Before we begin to deal with healthy, relaxing sleep, we will first discuss some background information about sleep. For example, we clarify how much sleep a person needs, which sleep phases there are and what effects too little sleep can have.
How much sleep does a person need?
How much sleep each individual person needs cannot be squeezed into a mathematical formula. This is because sleep requirements vary from person to person. Individual needs, living conditions and also the respective age play an important role.
So if you hear or read about an optimal sleep duration of seven to eight hours in an adult, this does not have to be understood as an absolute must-have. Of course, it is just as well if you only sleep for six hours or even nine hours. It is important that you have a healthy sleep and feel fit and rested in the morning.
How long do adults sleep and how long do children sleep?
The need for sleep is just as different as the sleep behavior. Children for example have
In view of the different sleeping needs of children and adults, you should never think in too rigid boundaries. Because the respective life circumstances and genetic disposition always play a role. Therefore, you should see the following times as an orientation guide rather than as an absolute must.
- Babies up to 3 months usually sleep between 14 and 17 hours. However, 11 to 13 or 18 to 19 hours are still within the green range.
Babies between 4 and 11 months usually sleep between 12 and 15 hours. But 10 to 11 or 16 to 18 hours are also not uncommon and not yet a problem.
Infants between 1 and 2 years usually need 11 to 14 hours of sleep. But some also sleep between 9 and 10 or 15 and 16 hours.
Children between 3 and 5 years usually sleep between 10 and 13 hours, whereby 8 to 9 hours are just as normal as 14 hours.
School children between 6 and 13 years of age sleep optimally between 9 and 11 hours. But 7 to 8 or 12 hours are also possible.
Teenagers between 14 and 17 years should sleep between 8 and 10 hours. But 7 to 8 or even 12 hours are also conceivable.
Young adults between the ages of 18 and 25 usually need 7 to 9 hours of sleep. But 6 or between 10 and 11 hours are also considered normal.
Adults between 26 and 64 years of age usually only need 7 to 9 hours of sleep, although only 6 or sometimes 10 hours is not unusual.
Older adults over 65 years of age again have a somewhat reduced need for sleep. Between 7 and 8 hours are often normal here. But also only 5 to 6 hours are conceivable, and 9 hours are quite possible.
Even with children, the entire daily routine or life situation is decisive. For example, a school child will certainly need more sleep if he or she is still active in a sports club after school instead of just sitting in front of the television. Similarly, an emergency doctor on call for years will certainly manage with less sleep than an office worker, for example.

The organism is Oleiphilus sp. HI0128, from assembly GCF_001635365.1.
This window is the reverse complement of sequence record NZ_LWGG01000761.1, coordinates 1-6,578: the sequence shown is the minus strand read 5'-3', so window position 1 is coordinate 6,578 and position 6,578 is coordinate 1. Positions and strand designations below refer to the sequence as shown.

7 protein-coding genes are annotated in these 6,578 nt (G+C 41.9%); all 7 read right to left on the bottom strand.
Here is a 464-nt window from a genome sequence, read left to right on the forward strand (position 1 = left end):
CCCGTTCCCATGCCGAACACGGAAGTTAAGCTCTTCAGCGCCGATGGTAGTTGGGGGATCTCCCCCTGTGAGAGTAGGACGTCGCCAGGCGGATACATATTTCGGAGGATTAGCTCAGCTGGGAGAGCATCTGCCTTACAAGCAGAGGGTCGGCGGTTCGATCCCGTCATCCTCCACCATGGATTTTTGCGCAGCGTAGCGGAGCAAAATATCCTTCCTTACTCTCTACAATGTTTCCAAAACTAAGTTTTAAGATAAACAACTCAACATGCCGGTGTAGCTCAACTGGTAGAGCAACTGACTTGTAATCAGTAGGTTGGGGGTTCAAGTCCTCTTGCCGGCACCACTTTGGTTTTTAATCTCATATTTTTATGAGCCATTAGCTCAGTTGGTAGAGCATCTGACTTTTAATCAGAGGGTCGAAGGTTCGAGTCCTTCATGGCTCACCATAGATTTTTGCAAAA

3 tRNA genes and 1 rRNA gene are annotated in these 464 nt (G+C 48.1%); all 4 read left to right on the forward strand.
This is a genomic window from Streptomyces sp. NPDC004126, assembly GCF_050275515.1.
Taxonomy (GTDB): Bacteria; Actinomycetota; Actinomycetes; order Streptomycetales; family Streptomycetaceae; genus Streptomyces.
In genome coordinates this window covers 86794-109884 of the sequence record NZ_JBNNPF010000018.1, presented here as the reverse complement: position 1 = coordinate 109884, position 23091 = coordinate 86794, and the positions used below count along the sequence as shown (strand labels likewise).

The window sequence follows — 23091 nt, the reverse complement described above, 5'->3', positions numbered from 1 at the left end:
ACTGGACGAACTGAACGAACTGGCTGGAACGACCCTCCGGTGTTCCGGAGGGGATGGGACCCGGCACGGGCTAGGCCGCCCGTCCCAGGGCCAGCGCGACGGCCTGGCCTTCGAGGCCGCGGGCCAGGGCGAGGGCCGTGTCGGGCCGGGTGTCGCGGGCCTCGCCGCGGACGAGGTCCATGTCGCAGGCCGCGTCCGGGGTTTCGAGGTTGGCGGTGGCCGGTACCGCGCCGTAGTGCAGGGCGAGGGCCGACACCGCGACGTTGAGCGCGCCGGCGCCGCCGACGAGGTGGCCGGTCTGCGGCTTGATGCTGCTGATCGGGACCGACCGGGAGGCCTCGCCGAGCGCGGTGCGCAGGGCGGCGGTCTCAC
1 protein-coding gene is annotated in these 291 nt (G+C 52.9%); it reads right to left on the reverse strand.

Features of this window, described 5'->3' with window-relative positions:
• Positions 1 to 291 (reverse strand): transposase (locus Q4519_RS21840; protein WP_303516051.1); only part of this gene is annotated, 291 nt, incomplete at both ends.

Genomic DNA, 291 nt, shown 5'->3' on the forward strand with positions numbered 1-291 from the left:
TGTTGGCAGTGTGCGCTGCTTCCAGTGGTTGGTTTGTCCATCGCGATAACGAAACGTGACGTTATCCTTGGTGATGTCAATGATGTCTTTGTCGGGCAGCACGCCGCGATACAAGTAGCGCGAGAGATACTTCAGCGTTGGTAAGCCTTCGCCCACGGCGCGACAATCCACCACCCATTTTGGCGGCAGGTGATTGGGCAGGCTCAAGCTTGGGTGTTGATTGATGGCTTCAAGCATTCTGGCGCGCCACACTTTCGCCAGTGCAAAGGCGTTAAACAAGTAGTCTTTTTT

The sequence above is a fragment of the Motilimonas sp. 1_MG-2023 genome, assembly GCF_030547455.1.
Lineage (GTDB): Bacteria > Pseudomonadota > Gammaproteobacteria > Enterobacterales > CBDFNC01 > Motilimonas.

What happens if I don’t get enough sleep?
In principle, it will certainly not be a problem if you sleep a little too little from time to time. Maybe the party went longer than you thought or because of a cold you don’t calm down as fast as you are used to. But as soon as this state of insomnia or lying awake at night becomes more frequent, caution is advised. Because if you do not sleep enough in the long run, this has a lasting effect on your body.
Sufficient and healthy sleep is vital for you and your body. Only in a sufficiently long sleep phase can your body renew old and defective cells and activate certain processes in your organism.
Sleep researchers recommend that the average person gets about 7.5 hours of sleep per night. In fact, most people regularly sleep too little, only 7 hours.
Frequent or permanent lack of sleep has a very negative effect. So you will already notice on the first day after a shortened night that you:
- are not as efficient as usual
- you have major concentration problems
- you are tired and exhausted
If these restrictions occur only occasionally or rarely, you can certainly live with them. At least if you have a generally good health condition. However, if you suffer frequently or even permanently from sleep disorders that ultimately cause you to sleep too little, this can quickly lead to secondary diseases and very negative effects.
Too much sleep deprivation results:
- For faster weight gain, as there is often a greater need for food due to lack of sleep.
To the increased risk of developing Alzheimer’s disease or dementia. Because the brain cannot regenerate sufficiently due to the lack of sleep, massive memory problems occur, which can quickly develop into a serious disease.
To an unhealthy imbalance of the blood sugar level. For example, if there is a permanent lack of sleep, there is a risk that insulin resistance will increase by up to 30 percent. The reason for this is also the lack of a regeneration phase, which can only take place during sleep.
To an increased risk of cardiovascular diseases. For example, the negative effect on blood pressure is one of the reasons why heart failure can occur up to 60 percent more often if too little sleep is taken. Likewise, the probability of suffering a stroke or heart attack is twice as high.